WASHINGTON - When regulators release their report on the millions of mortgage applications processed last year, the public is likely to focus almost exclusively on one figure: the disparity in denial rates for blacks and for whites.
But experts say this statistic's value in explaining trends in minority lending is significantly overstated. Focusing exclusively on that number masks much of the real value of the Home Mortgage Disclosure Act data, they say.
Instead, anyone wanting to truly understand whether the banking industry's emphasis on minority lending is making a difference should look at several other variables, including application flows and market share analyses.
"The rejection rate information has got to be looked at very carefully," said Allen Fishbein, general counsel for the Washington-based Center for Community Change. "Questions like the volume of applications are equally as important."
"Denial. rates, market share, and applications - those are three good barometers." he added.
Regulators are expected to release national data on 1992 mortgage lending today. Preliminary information suggests that while the total number of applications increased last year - in part because of heavy refinancings - the disparity in denial rates between whites and blacks narrowed only slightly.
The HMDA data - and denial rates in particular - have become the standard by which progress in minority lending is judged. In the last few years, the industry has come under increasing pressure from regulators, the public, and law-enforcement officials to step up lending to minority consumers.
Interpreting the Numbers
HMDA data consistently show that mortgage applications from blacks are more than twice as likely to be denied as those from whites. Most agree that a huge disparity in the rate at which whites and minorities are denied mortgage applications is egregious. But economic data suggest that some of that difference can be attributed to income and credit history.
A study by the Boston Fed last year found that when many financial variables were controlled for, disparities in denial rates were lessened: Blacks were only 60% as likely to be denied mortgages as whites with similar economic status.
But even that study has not settled the debate about what disparity would be appropriate if no discrimination existed.
We still don't know what the norms should be," said Jeffrey Graham, vice president at Bank of Boston. "The Boston Fed study suggested there should be some disparity, but even the Fed hasn't been very clear about saying exactly what it should be."
Increasingly, lenders are relying on data about application flows to gauge their progress. As long as absolute numbers of applications from minorities are increasing, they say, they feel confident their outreach and marketing efforts are working.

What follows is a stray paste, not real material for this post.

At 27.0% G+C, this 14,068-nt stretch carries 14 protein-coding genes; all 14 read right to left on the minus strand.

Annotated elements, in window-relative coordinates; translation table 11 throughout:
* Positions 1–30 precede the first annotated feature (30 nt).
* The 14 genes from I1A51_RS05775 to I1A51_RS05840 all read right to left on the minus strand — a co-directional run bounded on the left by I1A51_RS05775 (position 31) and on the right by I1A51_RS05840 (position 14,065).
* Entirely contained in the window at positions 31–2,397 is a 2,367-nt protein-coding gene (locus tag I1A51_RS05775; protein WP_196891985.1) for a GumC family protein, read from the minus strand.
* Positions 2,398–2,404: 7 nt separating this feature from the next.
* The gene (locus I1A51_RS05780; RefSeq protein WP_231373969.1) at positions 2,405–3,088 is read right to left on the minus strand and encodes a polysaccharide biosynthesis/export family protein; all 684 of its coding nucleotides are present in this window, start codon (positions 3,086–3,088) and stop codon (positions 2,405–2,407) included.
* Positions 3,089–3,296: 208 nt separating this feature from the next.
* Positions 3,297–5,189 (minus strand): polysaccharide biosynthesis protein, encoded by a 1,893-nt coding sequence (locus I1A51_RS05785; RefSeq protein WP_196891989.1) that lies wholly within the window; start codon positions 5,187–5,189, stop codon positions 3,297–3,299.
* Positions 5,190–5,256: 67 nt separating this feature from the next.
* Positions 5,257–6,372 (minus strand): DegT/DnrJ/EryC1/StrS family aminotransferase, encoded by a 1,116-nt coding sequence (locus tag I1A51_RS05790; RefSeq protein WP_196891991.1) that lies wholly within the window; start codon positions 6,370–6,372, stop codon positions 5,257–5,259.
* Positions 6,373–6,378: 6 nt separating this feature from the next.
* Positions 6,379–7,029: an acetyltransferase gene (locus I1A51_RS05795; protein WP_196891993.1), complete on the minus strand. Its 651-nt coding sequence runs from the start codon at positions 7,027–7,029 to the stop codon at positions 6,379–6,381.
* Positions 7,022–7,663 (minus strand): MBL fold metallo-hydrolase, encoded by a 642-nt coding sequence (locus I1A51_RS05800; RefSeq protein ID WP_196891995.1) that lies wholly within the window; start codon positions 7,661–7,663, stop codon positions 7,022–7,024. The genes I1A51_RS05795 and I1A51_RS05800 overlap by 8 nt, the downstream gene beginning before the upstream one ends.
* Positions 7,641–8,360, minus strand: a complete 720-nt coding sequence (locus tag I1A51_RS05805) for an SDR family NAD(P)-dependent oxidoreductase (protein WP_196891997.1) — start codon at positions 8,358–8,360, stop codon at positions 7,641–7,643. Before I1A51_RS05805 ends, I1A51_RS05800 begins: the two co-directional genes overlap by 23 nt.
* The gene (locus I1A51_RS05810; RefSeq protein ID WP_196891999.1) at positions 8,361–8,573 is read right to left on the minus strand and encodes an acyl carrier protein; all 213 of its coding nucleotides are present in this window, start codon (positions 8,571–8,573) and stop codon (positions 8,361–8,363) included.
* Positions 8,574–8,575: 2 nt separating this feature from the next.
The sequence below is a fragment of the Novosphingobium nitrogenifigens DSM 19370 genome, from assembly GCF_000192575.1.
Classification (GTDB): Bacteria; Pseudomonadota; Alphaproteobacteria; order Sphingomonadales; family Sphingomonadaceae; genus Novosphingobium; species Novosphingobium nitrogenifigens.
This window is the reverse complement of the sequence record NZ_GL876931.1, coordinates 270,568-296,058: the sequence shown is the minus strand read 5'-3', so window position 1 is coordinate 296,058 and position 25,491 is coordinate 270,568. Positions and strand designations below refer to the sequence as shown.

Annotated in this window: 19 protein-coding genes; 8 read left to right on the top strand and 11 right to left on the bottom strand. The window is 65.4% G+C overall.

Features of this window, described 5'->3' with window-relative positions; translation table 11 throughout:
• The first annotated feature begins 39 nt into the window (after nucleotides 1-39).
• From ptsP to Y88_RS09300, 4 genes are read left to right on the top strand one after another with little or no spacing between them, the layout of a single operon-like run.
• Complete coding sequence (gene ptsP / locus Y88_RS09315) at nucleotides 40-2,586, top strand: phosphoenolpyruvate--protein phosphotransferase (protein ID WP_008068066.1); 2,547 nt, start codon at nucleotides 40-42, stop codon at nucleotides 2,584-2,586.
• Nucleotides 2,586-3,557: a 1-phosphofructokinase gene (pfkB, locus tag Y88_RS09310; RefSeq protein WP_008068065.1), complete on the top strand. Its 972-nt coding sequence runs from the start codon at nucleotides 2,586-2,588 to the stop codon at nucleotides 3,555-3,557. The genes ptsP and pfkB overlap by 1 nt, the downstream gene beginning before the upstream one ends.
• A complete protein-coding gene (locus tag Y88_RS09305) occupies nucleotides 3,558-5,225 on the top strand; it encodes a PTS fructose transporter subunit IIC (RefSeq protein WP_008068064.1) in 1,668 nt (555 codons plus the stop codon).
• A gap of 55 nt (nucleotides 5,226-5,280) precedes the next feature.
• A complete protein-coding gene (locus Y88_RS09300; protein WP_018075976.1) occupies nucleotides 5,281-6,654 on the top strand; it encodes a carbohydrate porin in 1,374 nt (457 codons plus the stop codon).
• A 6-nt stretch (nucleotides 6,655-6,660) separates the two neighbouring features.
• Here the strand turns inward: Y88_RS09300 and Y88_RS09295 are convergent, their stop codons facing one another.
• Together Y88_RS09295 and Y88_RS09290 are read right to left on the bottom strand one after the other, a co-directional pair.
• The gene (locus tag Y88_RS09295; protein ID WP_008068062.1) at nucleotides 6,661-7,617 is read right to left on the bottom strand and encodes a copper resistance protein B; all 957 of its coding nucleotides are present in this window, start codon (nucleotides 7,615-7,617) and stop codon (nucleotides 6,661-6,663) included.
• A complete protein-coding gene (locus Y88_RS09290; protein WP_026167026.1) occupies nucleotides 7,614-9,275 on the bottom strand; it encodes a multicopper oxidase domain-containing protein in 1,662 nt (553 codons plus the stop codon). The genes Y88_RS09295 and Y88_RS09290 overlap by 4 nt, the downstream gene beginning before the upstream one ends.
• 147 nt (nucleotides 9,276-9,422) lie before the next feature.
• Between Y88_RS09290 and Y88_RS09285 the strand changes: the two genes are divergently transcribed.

"There's probably going to be increased interest in applicant-flow issues" instead of denial rate, Mr. Graham said.
A study earlier this year by the Cleveland Fed confirmed the importance of application flows. More than any other factor, the study found, strong fair-lending programs were correlated with large numbers of minority applications.
But increasing application flows could have the perverse effect of worsening differences in denial rates, some bankers say. Widening the pool of applicants could mean more are less qualified - and more likely to be denied.
Another good figure to look at, experts say, is market share. Lenders should ask whether their market share is significantly higher in a predominately white neighborhood than in a nearby minority area.
This question gets back to the original intent of the HMDA numbers: detecting whether lenders redline, or systematically ignore minority neighborhoods.
This dimension of HMDA was overshadowed by denial rates, though, when Congress amended the law to include applicant information, including race, income, and gender.
But a study released this summer by Ralph Nader's group Essential Information reminded the industry that this is an important issue. That study used market share analysis in 16 cities to identify 49 lenders that it said "substantially excluded or underserved minority neighborhoods."
Even more carefully examining a broader range of variables - including application flows and market share - may not be enough to understand changes in minority lending through the HMDA data.
Many bankers and activists say the long-held lending practices and attitudes of the banking industry - as well as consumers - are just too complex to be boiled down to simple statistics.
"It's just not that simple," Mr. Graham said. "There's still an awful lot that we don't understand."